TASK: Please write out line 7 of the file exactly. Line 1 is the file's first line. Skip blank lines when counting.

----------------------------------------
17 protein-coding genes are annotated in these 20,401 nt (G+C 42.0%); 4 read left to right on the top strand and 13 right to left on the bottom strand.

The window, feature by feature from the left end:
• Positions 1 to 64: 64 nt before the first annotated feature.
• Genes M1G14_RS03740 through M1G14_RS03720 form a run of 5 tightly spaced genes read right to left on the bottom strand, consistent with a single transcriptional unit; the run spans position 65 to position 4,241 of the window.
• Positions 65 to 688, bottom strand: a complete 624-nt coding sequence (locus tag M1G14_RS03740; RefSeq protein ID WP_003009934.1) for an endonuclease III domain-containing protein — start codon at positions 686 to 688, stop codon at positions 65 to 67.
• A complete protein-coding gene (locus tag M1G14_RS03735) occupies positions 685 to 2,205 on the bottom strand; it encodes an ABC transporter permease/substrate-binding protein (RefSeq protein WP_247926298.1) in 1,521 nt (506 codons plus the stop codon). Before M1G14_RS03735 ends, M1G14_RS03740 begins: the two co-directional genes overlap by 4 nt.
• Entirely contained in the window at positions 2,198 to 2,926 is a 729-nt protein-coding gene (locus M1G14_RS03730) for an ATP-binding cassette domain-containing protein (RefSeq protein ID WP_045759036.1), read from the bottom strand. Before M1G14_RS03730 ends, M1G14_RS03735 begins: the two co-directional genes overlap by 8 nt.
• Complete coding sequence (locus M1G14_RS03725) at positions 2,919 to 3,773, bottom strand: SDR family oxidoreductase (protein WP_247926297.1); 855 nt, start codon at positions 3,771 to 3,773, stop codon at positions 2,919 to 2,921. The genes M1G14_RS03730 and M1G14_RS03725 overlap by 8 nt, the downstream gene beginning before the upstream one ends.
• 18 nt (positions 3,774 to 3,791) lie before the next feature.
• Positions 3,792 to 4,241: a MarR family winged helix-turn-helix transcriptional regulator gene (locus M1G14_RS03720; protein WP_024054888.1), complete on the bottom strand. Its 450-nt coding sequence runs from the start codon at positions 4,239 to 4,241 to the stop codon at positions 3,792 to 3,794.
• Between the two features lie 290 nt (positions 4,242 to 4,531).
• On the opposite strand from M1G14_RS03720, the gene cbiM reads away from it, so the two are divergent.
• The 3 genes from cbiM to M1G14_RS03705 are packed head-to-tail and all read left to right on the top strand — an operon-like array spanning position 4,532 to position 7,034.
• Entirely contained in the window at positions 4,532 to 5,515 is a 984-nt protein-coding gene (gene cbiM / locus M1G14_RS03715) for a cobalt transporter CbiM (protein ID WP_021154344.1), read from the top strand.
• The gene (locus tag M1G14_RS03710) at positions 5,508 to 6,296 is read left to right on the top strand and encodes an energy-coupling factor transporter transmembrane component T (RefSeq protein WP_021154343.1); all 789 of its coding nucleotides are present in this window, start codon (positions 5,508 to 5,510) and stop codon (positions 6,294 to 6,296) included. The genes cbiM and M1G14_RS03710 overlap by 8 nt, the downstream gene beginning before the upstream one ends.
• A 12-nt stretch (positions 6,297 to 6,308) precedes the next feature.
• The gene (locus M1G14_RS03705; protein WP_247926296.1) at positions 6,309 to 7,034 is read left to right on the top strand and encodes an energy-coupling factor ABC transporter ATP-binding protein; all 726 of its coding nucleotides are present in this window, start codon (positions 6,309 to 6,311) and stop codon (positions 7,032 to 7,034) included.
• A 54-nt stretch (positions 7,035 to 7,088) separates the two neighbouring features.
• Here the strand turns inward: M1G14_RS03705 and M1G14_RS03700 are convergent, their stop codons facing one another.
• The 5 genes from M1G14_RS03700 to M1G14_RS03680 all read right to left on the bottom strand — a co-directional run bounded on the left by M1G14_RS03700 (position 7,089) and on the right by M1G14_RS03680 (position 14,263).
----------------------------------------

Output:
• Entirely contained in the window at positions 2,198 to 2,926 is a 729-nt protein-coding gene (locus M1G14_RS03730) for an ATP-binding cassette domain-containing protein (RefSeq protein ID WP_045759036.1), read from the bottom strand. Before M1G14_RS03730 ends, M1G14_RS03735 begins: the two co-directional genes overlap by 8 nt.